“Is there anything else, Axel?” asked President Mellon as he swung his putter which tapped a golf ball emblazoned with the Presidential Seal sending it rolling across twelve feet of green, Oval Office carpet. The ‘hole’ was a brandy snifter resting on its side. The putt missed by more than a meter.
“There’s one more thing, sir,” explained Director Morgenthau.
“There’s the Goldstein situation, sir.”
“I know where you’re going and I want no part of that redneck mess. The Chinks would have my ass.”
“Sir,” continued Morgenthau, “they’re a real thorn in the side of NaPol. They’re costing my department a great deal of prestige. And they’re breathing life into insurrections all over the country. Pardon the expression Mr. President, but they’re sitting up there behind their ray fields giving us...giving you the finger. They’re mocking the President of the United States. We must make an example of them or things might spin out of control.”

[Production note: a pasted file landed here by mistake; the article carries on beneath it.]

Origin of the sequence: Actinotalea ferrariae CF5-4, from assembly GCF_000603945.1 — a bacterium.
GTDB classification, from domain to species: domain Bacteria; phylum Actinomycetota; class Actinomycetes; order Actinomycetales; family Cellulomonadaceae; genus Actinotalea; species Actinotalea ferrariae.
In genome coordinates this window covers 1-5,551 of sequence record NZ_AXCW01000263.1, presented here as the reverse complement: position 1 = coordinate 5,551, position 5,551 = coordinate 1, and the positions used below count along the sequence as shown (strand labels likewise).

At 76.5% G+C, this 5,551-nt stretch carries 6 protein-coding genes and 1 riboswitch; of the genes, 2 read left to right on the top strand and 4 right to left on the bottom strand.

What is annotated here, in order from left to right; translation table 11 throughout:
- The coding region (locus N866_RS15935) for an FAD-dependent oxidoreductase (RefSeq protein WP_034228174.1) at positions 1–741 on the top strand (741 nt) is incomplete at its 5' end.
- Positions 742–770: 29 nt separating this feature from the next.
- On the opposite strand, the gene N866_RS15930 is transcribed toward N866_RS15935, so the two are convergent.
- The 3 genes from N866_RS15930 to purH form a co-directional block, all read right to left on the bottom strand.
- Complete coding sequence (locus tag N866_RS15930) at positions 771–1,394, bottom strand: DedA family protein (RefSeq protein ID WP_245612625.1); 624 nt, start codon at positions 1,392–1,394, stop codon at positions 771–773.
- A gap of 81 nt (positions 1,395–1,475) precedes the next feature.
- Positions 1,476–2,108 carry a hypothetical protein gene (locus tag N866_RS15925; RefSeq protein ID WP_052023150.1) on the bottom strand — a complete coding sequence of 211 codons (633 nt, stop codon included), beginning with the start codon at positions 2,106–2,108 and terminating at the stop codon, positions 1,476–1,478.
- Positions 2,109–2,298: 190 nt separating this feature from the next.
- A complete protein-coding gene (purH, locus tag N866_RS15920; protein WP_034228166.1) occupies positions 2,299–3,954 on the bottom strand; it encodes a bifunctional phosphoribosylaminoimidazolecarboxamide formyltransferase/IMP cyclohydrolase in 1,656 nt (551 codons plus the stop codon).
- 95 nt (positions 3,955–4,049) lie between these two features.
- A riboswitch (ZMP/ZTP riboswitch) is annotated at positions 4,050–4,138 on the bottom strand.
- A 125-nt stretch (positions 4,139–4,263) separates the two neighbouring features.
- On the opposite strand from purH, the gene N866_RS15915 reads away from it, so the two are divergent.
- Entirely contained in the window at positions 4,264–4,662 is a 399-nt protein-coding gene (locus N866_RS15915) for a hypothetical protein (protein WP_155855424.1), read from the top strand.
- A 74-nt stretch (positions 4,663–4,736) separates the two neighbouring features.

“Axel,” President Mellon replied, “you know I can’t risk pissing off the Chinese any more than I have already. They’re already edgy about the Taiwan thing.” He put his putter back in a golf bag leaning against the Oval Office desk. “The Chinks have got investments up there, fusion or something. If we go in and shock-and-awe Goldstein, the Chinks are gonna want reparations. They might get so pissed that they might cut off Treasury.” President Mellon kicked his golf ball into the snifter, picked the glass up off the floor and set it on the desk. “If they get pissed off enough to dump our debt then we’ll have to start that god damn keystroking money again. I don’t want any more hyperinflation.”
“Sir, I think our domestic security is at stake here. Besides, I…”
“I didn’t even explain how upset Numenor would get. Axel, you should know better. They make all your shit, don’t they? All your surveillance equipment and dragonflies and your cloaking suits and…what are those little zapper things…those pulse emitter things and your brain chips…all that creepy shit that you Stasi types enjoy fucking around with.”